A League Table of Child Poverty in Rich Nations
AbstractThis new report on child poverty in the world’s wealthiest nations concludes that one in six of the rich world’s children is poor - a total of 47 million. The new research, published in the first UNICEF Innocenti Report Card, provides the most comprehensive estimates so far of child poverty across the member countries of the OECD. Despite a doubling and redoubling of national incomes in most OECD nations since 1950, a significant percentage of their children are still living in families so materially poor that normal health and growth are at risk. A far larger proportion remain in relative poverty. Their physical needs may be catered for, but they are painfully excluded from the activities and advantages that are considered normal by their peers. The report reveals a wide range of child poverty rates in countries at broadly similar levels of economic development – from under 3 per cent in Sweden to a high of over 22 per cent in the USA. By comparing data from different countries, the new research asks what can be learned about the causes of child poverty and examines the policies that have contributed to the success of lower rates in some countries. In particular, it seeks to explain the situation by exploring the impact on poverty rates of lone parenthood, unemployment, low wages and levels of social expenditures. The Report Card calls for a new commitment to ending child poverty in the world’s richest nations.
Download InfoIf you experience problems downloading a file, check if you have the proper application to view it first. In case of further problems read the IDEAS help page. Note that these files are not on the IDEAS site. Please be patient as the files may be large.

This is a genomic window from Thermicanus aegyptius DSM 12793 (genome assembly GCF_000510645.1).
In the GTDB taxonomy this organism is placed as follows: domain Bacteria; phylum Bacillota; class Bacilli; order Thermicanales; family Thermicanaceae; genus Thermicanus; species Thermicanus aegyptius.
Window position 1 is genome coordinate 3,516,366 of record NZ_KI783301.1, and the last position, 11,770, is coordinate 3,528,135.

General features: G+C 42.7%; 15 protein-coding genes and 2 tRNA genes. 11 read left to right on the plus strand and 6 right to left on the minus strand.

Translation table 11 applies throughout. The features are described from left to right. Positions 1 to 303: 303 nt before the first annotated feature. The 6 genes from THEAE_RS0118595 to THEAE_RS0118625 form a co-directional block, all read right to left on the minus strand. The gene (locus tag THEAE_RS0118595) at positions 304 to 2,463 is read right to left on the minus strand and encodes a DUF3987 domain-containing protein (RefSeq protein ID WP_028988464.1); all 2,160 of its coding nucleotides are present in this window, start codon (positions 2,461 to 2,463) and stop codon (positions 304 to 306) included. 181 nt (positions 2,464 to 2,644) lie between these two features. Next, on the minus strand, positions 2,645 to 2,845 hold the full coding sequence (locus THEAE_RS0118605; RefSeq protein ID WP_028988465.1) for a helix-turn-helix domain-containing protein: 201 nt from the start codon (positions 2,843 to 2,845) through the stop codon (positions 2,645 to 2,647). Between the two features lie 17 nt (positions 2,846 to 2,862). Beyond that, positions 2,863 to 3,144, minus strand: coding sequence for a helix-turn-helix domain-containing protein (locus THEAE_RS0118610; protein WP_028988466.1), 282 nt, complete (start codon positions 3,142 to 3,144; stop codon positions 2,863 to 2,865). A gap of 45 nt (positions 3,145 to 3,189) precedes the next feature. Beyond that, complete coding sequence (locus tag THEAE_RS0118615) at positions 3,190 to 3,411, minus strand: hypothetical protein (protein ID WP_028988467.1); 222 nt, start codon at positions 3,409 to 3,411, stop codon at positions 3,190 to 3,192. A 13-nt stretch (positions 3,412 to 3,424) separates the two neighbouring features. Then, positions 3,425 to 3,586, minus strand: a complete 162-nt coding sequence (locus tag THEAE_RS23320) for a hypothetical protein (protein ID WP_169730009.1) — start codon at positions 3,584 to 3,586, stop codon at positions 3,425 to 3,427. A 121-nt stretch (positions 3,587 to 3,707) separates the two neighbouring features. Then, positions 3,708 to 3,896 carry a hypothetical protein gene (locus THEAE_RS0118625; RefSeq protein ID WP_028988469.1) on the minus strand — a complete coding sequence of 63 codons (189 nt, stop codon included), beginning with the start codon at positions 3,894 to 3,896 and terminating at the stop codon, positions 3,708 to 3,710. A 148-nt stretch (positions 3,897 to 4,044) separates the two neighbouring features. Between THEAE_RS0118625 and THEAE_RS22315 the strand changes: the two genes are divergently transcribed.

Bibliographic InfoPaper provided by UNICEF Innocenti Research Centre in its series Innocenti Report Card with number inreca00/1.
Date of creation: 2000
Date of revision:
Find related papers by JEL classification:
- I32 - Health, Education, and Welfare - - Welfare, Well-Being, and Poverty - - - Measurement and Analysis of Poverty
- O57 - Economic Development, Technological Change, and Growth - - Economywide Country Studies - - - Comparative Studies of Countries
You can help add them by filling out this form.
CitEc Project, subscribe to its RSS feed for this item.
- Corak, Miles, 2001.
"Are the Kids All Right? Intergenerational Mobility and Child Well-being in Canada,"
Analytical Studies Branch Research Paper Series
2001171e, Statistics Canada, Analytical Studies Branch.
- Miles Corak, 2001. "Are the Kids All Right? Intergenerational Mobility and Child Well-being in Canada," The Review of Economic Performance and Social Progress, in: Andrew Sharpe, Executive Director & France St-Hilaire, Vice-President , Research & Keith Banting, Di (ed.), The Review of Economic Performance and Social Progress 2001: The Longest Decade: Canada in the 1990s, volume 1 Centre for the Study of Living Standards & The Institutute for Research on Public Policy.
- repec:ese:iserwp:2004-13 is not listed on IDEAS
- Corak, Miles, 2001. "Les enfants se portent-ils bien ? Mobilite intergenerationnelle et bien-etre de l'enfant au Canada," Direction des etudes analytiques : documents de recherche 2001171f, Statistics Canada, Direction des etudes analytiques.
- Francesconi, Marco & van der Klaauw, Wilbert, 2004.
"The Consequences of ‘In-Work’ Benefit Reform in Britain: New Evidence from Panel Data,"
IZA Discussion Papers
1248, Institute for the Study of Labor (IZA).
For technical questions regarding this item, or to correct its authors, title, abstract, bibliographic or download information, contact: (Patrizia Faustini).
If references are entirely missing, you can add them using this form.